I need advice on policy and legal responsibilities for drinking beer "with the guys" on Friday afternoons. I will be managing a sister shop to a large shop where the employees currently practice this. It seems it would open up huge legal problems if an employee gets a DUI or worse on way home from work. Please advise.
You've answered your own question, and it seems to me there's no better time to change old habits than when new management takes over. They're gonna be suspicious of you anyway, so you might as well let them know that business is business, bars are bars -- and never, for a variety of good legal, ethical, and societal reasons -- the twain shall meet; at least not on your watch.
You can do this a couple of ways: as a hard-ass, or with plenty of documentation to back you up. I'd advise talking to the company's lawyer(s) and asking them to draw up a policy and its rationale. But whichever route you take, don't be apologetic about it when laying down the law with the employees. Let them know that this shop is now being managed professionally (it apparently wasn't before, if this holdover behavior from 20 years ago has persisted).
Expect an uproar. But ultimately, this rule will separate the wheat from the chaff. And you'll be better off without the chaff.
Anthony Noel, forum technical advisor
If someone is injured or killed on the property after having a beer or more on site, this opens the company, and you the supervisor, up to high liability.
While I enjoy a good beer after work as much as anybody, at the shop is not the place. Anthony is dead on the mark on this one.
"The use of alcohol or controlled substances on company property or time is strictly prohibited. Failure to adhere to these policies will result in disciplinary actions and/or termination of employment."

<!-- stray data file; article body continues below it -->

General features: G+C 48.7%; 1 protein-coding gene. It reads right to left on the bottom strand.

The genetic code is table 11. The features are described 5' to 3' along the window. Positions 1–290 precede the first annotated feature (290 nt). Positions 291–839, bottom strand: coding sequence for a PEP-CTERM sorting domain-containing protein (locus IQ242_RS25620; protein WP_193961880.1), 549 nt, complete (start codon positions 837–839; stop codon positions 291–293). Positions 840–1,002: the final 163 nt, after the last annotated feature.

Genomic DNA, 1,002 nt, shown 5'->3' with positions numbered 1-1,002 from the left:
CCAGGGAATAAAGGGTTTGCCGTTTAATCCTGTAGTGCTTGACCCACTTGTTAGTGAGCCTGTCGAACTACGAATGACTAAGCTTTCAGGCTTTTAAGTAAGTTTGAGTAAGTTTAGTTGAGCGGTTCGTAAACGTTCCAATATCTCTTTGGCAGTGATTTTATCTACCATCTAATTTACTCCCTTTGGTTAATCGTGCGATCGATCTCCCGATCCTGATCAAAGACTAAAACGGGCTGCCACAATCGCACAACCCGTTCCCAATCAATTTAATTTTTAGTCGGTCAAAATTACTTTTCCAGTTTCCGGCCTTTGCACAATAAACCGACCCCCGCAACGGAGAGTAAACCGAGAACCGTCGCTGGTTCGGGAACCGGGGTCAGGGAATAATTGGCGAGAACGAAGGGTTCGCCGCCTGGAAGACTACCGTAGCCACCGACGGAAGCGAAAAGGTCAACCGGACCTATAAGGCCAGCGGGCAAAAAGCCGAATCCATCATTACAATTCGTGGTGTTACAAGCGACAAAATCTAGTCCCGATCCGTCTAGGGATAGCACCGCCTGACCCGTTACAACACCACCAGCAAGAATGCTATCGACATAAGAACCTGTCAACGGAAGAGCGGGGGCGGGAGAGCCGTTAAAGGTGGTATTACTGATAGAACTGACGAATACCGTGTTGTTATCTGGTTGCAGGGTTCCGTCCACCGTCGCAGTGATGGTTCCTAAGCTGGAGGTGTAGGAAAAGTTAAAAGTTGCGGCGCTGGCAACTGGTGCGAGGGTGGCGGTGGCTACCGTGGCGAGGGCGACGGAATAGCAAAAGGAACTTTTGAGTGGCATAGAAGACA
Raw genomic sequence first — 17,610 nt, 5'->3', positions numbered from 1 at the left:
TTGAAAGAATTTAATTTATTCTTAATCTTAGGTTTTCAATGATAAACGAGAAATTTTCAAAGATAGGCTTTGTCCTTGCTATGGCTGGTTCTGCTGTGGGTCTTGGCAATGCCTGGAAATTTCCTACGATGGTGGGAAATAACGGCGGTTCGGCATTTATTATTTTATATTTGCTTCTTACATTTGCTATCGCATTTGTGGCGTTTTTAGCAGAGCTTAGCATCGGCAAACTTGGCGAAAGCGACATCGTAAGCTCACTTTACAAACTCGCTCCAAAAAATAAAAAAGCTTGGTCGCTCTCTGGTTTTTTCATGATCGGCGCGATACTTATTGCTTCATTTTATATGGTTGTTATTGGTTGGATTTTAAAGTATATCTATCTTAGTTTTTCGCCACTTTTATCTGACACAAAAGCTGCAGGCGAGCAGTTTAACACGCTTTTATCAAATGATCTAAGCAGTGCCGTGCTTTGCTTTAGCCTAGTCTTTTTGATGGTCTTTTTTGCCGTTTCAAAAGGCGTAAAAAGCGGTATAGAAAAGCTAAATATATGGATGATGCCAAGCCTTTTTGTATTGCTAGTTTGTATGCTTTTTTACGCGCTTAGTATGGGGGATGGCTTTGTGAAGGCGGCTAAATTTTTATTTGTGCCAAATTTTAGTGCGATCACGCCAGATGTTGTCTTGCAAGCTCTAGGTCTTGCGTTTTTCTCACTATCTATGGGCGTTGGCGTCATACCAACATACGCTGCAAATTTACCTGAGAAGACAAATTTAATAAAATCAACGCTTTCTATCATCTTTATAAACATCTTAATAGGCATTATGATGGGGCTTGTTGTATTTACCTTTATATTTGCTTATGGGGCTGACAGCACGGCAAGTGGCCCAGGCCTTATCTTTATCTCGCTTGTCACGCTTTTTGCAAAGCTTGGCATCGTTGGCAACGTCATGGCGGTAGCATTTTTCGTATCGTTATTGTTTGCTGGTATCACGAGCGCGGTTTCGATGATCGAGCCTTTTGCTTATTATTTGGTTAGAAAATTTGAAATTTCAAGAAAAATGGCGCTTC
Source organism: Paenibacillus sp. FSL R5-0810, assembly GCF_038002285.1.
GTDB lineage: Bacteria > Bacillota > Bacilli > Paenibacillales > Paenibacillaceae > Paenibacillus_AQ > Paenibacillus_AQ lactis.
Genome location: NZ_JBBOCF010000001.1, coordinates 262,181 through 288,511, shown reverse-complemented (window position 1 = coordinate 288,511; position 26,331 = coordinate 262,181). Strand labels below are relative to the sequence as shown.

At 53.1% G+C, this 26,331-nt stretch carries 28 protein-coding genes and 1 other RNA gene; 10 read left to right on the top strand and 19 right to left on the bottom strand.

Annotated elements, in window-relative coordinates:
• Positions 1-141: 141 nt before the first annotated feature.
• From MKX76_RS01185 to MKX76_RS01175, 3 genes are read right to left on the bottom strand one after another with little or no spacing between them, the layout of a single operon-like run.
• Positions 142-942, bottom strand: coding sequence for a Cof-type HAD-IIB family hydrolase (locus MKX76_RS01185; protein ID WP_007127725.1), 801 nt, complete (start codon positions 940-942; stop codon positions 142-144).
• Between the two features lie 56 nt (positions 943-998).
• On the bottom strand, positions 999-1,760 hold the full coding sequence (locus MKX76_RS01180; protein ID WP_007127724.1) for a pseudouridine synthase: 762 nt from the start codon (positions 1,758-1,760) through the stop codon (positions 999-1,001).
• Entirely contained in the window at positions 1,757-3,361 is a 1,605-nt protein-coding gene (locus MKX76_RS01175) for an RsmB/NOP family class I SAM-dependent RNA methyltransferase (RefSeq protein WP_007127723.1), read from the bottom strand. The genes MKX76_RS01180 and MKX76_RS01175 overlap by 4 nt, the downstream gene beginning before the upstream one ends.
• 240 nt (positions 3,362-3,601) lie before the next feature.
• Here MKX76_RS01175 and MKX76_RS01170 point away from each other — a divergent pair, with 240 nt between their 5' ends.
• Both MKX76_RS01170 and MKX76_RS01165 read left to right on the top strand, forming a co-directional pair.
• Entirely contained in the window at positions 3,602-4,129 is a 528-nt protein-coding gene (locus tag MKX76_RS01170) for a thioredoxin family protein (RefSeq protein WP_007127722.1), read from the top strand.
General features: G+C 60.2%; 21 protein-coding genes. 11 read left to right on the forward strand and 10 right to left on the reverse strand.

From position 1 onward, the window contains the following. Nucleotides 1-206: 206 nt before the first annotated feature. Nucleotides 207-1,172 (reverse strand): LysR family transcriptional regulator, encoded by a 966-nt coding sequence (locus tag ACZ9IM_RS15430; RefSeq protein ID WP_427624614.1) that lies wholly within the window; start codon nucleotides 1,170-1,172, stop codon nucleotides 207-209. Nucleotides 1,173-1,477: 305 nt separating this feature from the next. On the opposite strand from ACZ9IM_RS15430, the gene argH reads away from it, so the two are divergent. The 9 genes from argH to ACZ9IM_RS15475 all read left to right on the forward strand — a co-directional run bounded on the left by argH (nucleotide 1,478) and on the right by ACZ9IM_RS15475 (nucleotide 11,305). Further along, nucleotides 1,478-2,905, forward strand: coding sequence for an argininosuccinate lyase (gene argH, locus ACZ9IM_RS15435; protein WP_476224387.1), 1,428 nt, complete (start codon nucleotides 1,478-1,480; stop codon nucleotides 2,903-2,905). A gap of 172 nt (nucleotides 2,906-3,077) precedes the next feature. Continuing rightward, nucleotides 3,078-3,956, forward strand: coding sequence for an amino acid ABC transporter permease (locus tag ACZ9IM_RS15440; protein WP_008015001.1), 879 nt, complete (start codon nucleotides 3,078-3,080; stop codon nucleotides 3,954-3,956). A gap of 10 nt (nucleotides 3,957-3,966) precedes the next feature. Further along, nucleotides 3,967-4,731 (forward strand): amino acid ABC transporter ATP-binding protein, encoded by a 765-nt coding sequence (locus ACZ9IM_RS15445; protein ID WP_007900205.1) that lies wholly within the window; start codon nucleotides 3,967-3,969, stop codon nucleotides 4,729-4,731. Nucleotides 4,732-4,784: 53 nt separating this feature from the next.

This phrase should be in every employee hand book. (Make sure your company, or at least this shop, has one.)
Now, to help diffuse a possible blowup, how about knocking off 30 minutes early, and meeting at the local pub for a capper if the employees really want to continue the tradition.
The conversation may go something like this "We are going to do away with the tradition of Friday afternoon drinks here at the shop. This is a liability issue that our attorney tells us can't continue. If anyone is upset with this, then meet me at O'Mally's Pub at 3:30 Friday afternoon (assuming you clock out at 4:00pm), and we will discuss if further."
You didn't mention who pays. This way you still have the opportunity to keep some continuity in the shop, while breaking up a particularly dangerous situation for you and your company. They are probably already taking the time off anyhow waiting for the beer bell, so go ahead and give it to them. If your religous views do not agree with the behavior, so be it, but keep it out of the mix. That will also be grounds for a hugh blowup as far as personnel are concerned on a personal level.
In doing it this way you are not supporting the behavior directly, but building some support from the employees that you are someone who will find a way to make things work.